Thank you for being one of our most loyal readers. Please consider supporting community journalism by subscribing.
I felt most fortunate to be able to participate and play in team sports during my high school years. Our coach had placed a large sign over the basketball court time clock and scoreboard that read, “It matters not whether you win or lose, but how you play the game.”
I’ve pondered that quote over the years just as I did while playing for my high school teams. I’ve often wondered how our coach would have responded if we were to have gone 0 wins and 30 losses in our basketball season.
We played our best. We used the same plays according to the rules of play. We practiced hard and were physically in excellent shape. But we lost.
Somehow, I get the sense that, at some point, winning does matter. Maybe doing everything the same way over and over needed to change. Could it be that thinking outside the box, using creative thinking and, in so doing, create new paradigms and new strategies might lead to a few victories?
If the headline of this column sounds familiar, it should.
Several years ago, then editor of the Smithfield Herald, Scott Bolejack wrote a column with the same headline. His focus was on the political campaign between the Democratic candidate, Rich Nixon, and his Republican opponent, Donna White.
Mr. Bolejack, in summing up the outcome of a hard-fought political campaign in Johnston County, wrote, “I think Mr. Nixon lost because he’s a Democrat in a county where it now appears a Democrat cannot win a partisan race. On Nov. 8, no Democrat on the ballot in Johnston County beat a Republican.”
From where this writer views the scene, little has changed.
Democrats continue to play the game as they have for the past 20 years, political election cycle after political election cycle. Going “0 for 30” has changed nothing in the Democratic Party’s approach in seeking to win. And as we all know, in political elections, winning or losing has long-lasting, life-affecting results. It is not a game!
When I moved to Johnston County in 1993, I registered as an independent. Several years ago, recognizing that the Democratic Party could use a vote or two, I re-registered as a Democrat. As a “progressive,” my values were very much in line with those of the Democratic Party.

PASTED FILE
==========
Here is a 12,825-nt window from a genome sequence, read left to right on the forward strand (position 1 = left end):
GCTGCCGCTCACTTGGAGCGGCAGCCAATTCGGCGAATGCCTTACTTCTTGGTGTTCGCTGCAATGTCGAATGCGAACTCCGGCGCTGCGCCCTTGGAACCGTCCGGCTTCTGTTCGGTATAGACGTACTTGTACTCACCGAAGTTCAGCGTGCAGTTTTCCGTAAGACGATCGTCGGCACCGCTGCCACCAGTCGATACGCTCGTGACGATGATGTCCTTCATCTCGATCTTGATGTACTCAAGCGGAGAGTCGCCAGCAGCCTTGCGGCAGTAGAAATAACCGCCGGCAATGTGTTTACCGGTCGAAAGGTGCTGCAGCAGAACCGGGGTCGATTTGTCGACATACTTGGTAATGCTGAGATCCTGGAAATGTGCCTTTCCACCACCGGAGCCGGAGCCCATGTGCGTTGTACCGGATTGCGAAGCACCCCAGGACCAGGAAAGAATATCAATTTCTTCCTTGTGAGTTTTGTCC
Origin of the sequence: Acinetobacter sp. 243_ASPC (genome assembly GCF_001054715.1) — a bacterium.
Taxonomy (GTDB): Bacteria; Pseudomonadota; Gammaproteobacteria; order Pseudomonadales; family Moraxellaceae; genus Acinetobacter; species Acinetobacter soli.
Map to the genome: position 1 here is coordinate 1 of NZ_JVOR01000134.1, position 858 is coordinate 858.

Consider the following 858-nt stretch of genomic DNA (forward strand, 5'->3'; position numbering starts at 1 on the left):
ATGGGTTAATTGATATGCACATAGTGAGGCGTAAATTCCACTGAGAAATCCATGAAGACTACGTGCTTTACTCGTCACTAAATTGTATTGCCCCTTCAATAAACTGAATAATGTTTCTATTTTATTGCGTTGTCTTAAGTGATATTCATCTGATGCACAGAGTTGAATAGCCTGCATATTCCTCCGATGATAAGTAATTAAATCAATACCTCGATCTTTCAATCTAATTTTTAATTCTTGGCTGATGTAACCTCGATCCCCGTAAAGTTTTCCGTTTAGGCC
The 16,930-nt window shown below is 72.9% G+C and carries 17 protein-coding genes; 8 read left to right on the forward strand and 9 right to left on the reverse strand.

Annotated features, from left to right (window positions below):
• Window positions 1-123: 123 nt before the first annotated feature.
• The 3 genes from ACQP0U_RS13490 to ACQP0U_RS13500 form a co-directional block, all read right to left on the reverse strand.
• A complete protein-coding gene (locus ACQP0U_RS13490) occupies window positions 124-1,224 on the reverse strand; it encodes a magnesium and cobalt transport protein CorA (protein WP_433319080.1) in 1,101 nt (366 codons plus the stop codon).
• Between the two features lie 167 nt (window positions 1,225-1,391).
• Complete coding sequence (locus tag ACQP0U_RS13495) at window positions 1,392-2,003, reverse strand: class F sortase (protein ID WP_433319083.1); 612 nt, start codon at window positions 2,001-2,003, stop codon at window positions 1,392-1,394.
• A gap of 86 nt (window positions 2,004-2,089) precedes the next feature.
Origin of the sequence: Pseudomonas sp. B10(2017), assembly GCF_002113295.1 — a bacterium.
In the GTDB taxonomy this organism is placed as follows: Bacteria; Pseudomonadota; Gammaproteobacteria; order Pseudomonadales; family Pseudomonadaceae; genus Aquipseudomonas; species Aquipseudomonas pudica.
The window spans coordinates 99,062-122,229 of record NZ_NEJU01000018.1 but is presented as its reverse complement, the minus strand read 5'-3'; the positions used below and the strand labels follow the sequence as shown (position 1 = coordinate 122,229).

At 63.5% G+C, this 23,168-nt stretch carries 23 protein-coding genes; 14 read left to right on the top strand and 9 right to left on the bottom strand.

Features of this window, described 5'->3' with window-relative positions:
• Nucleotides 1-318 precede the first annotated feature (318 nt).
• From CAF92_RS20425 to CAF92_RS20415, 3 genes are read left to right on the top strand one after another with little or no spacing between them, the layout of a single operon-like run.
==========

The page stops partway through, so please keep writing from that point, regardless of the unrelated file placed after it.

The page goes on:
I must admit that I have failed my party in many ways. I am man enough to own those failures. But I have tried to make a difference. Now the power of the pen and the printed word seems to be my best avenue to affect some measure of change.
As a new Democrat, I attended my first Democratic precinct meeting. After being present for only about 15 minutes, I thought I mistakenly was in attendance at a Republican precinct meeting. When I sought to defend our president, Obama, what I got in return was, “He’s getting what he deserves!” It went downhill from there.
There is a rock and there is a hard place. This so-called Democratic precinct is right between them and is a prime example of the state of affairs of the Democratic Party of Johnston County.
Gerrymandering and the well-worn issue of the historic Dixiecrats remain thorns in the side of the Johnston County Democratic Party. So long as this party continues to use the same playbook and remains to the left of center in its political stances, it will not succeed in capturing the seats of power in Johnston County so that it can then move forward to more progressive policies for our Johnstonians.
I’ll close with another quote from Mr. Bolejack’s column: “But that’s not the case in Johnston County, and I have no reason to believe it will be anytime soon.”
Edward “Ned” Walsh of Princeton is a retired Baptist denominational worker who served as executive director of Johnston County Habitat for Humanity from 2004-08.